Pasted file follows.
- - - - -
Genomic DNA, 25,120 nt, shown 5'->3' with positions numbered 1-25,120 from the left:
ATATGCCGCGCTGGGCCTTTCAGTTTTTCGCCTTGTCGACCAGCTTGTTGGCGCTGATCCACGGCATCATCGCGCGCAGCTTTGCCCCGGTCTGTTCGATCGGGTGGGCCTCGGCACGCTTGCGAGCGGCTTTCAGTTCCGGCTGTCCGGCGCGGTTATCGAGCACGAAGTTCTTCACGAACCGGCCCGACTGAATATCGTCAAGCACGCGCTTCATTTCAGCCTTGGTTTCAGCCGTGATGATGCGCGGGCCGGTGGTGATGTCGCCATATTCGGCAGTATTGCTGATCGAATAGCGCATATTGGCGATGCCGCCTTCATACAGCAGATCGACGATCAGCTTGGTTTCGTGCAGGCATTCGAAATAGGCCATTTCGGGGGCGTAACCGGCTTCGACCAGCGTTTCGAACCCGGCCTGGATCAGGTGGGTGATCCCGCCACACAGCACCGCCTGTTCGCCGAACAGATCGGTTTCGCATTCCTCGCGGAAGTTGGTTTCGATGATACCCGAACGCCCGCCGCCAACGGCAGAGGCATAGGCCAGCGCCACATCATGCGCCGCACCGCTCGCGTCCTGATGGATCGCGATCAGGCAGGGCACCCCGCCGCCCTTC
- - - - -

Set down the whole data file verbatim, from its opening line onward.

Genomic DNA, 25,120 nt, shown 5'->3' with positions numbered 1-25,120 from the left:
ATATGCCGCGCTGGGCCTTTCAGTTTTTCGCCTTGTCGACCAGCTTGTTGGCGCTGATCCACGGCATCATCGCGCGCAGCTTTGCCCCGGTCTGTTCGATCGGGTGGGCCTCGGCACGCTTGCGAGCGGCTTTCAGTTCCGGCTGTCCGGCGCGGTTATCGAGCACGAAGTTCTTCACGAACCGGCCCGACTGAATATCGTCAAGCACGCGCTTCATTTCAGCCTTGGTTTCAGCCGTGATGATGCGCGGGCCGGTGGTGATGTCGCCATATTCGGCAGTATTGCTGATCGAATAGCGCATATTGGCGATGCCGCCTTCATACAGCAGATCGACGATCAGCTTGGTTTCGTGCAGGCATTCGAAATAGGCCATTTCGGGGGCGTAACCGGCTTCGACCAGCGTTTCGAACCCGGCCTGGATCAGGTGGGTGATCCCGCCACACAGCACCGCCTGTTCGCCGAACAGATCGGTTTCGCATTCCTCGCGGAAGTTGGTTTCGATGATACCCGAACGCCCGCCGCCAACGGCAGAGGCATAGGCCAGCGCCACATCATGCGCCGCACCGCTCGCGTCCTGATGGATCGCGATCAGGCAGGGCACCCCGCCGCCCTTC